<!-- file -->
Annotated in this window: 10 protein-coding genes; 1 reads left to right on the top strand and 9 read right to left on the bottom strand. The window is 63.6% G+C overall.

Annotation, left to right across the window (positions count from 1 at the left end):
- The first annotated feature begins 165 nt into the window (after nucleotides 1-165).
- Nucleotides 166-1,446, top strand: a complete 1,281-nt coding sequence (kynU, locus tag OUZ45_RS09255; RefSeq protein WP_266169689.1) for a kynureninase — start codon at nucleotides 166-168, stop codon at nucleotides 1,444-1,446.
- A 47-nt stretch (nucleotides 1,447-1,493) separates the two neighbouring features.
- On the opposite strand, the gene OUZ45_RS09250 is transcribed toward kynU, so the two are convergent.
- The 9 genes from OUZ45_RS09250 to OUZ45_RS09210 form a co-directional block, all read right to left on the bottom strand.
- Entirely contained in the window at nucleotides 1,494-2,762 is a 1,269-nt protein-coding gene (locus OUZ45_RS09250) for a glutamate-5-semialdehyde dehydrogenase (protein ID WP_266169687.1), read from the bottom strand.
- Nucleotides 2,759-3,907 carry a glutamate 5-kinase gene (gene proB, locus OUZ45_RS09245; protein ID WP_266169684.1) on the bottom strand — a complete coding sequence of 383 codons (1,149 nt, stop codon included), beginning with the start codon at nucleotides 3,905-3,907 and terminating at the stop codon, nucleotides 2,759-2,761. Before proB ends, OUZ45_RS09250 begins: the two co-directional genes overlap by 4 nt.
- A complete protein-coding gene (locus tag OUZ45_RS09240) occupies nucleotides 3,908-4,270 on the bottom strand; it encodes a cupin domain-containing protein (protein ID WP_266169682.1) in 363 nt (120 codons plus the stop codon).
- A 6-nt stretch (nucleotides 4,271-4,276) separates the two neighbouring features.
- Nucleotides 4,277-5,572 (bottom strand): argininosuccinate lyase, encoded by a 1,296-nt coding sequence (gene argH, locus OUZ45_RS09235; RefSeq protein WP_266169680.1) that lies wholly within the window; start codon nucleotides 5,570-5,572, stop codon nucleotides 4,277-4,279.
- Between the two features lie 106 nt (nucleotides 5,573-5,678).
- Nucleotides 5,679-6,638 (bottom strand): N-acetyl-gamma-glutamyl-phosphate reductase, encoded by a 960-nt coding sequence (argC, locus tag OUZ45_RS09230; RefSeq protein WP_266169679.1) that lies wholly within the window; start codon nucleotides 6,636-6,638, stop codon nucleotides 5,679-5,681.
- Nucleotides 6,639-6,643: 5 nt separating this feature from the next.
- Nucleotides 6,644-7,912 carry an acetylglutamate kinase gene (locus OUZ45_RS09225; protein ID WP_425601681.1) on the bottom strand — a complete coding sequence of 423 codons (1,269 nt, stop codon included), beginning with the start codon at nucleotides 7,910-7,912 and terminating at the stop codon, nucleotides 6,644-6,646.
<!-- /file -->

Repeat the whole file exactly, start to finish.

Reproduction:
Annotated in this window: 10 protein-coding genes; 1 reads left to right on the top strand and 9 read right to left on the bottom strand. The window is 63.6% G+C overall.

Annotation, left to right across the window (positions count from 1 at the left end):
- The first annotated feature begins 165 nt into the window (after nucleotides 1-165).
- Nucleotides 166-1,446, top strand: a complete 1,281-nt coding sequence (kynU, locus tag OUZ45_RS09255; RefSeq protein WP_266169689.1) for a kynureninase — start codon at nucleotides 166-168, stop codon at nucleotides 1,444-1,446.
- A 47-nt stretch (nucleotides 1,447-1,493) separates the two neighbouring features.
- On the opposite strand, the gene OUZ45_RS09250 is transcribed toward kynU, so the two are convergent.
- The 9 genes from OUZ45_RS09250 to OUZ45_RS09210 form a co-directional block, all read right to left on the bottom strand.
- Entirely contained in the window at nucleotides 1,494-2,762 is a 1,269-nt protein-coding gene (locus OUZ45_RS09250) for a glutamate-5-semialdehyde dehydrogenase (protein ID WP_266169687.1), read from the bottom strand.
- Nucleotides 2,759-3,907 carry a glutamate 5-kinase gene (gene proB, locus OUZ45_RS09245; protein ID WP_266169684.1) on the bottom strand — a complete coding sequence of 383 codons (1,149 nt, stop codon included), beginning with the start codon at nucleotides 3,905-3,907 and terminating at the stop codon, nucleotides 2,759-2,761. Before proB ends, OUZ45_RS09250 begins: the two co-directional genes overlap by 4 nt.
- A complete protein-coding gene (locus tag OUZ45_RS09240) occupies nucleotides 3,908-4,270 on the bottom strand; it encodes a cupin domain-containing protein (protein ID WP_266169682.1) in 363 nt (120 codons plus the stop codon).
- A 6-nt stretch (nucleotides 4,271-4,276) separates the two neighbouring features.
- Nucleotides 4,277-5,572 (bottom strand): argininosuccinate lyase, encoded by a 1,296-nt coding sequence (gene argH, locus OUZ45_RS09235; RefSeq protein WP_266169680.1) that lies wholly within the window; start codon nucleotides 5,570-5,572, stop codon nucleotides 4,277-4,279.
- Between the two features lie 106 nt (nucleotides 5,573-5,678).
- Nucleotides 5,679-6,638 (bottom strand): N-acetyl-gamma-glutamyl-phosphate reductase, encoded by a 960-nt coding sequence (argC, locus tag OUZ45_RS09230; RefSeq protein WP_266169679.1) that lies wholly within the window; start codon nucleotides 6,636-6,638, stop codon nucleotides 5,679-5,681.
- Nucleotides 6,639-6,643: 5 nt separating this feature from the next.
- Nucleotides 6,644-7,912 carry an acetylglutamate kinase gene (locus OUZ45_RS09225; protein ID WP_425601681.1) on the bottom strand — a complete coding sequence of 423 codons (1,269 nt, stop codon included), beginning with the start codon at nucleotides 7,910-7,912 and terminating at the stop codon, nucleotides 6,644-6,646.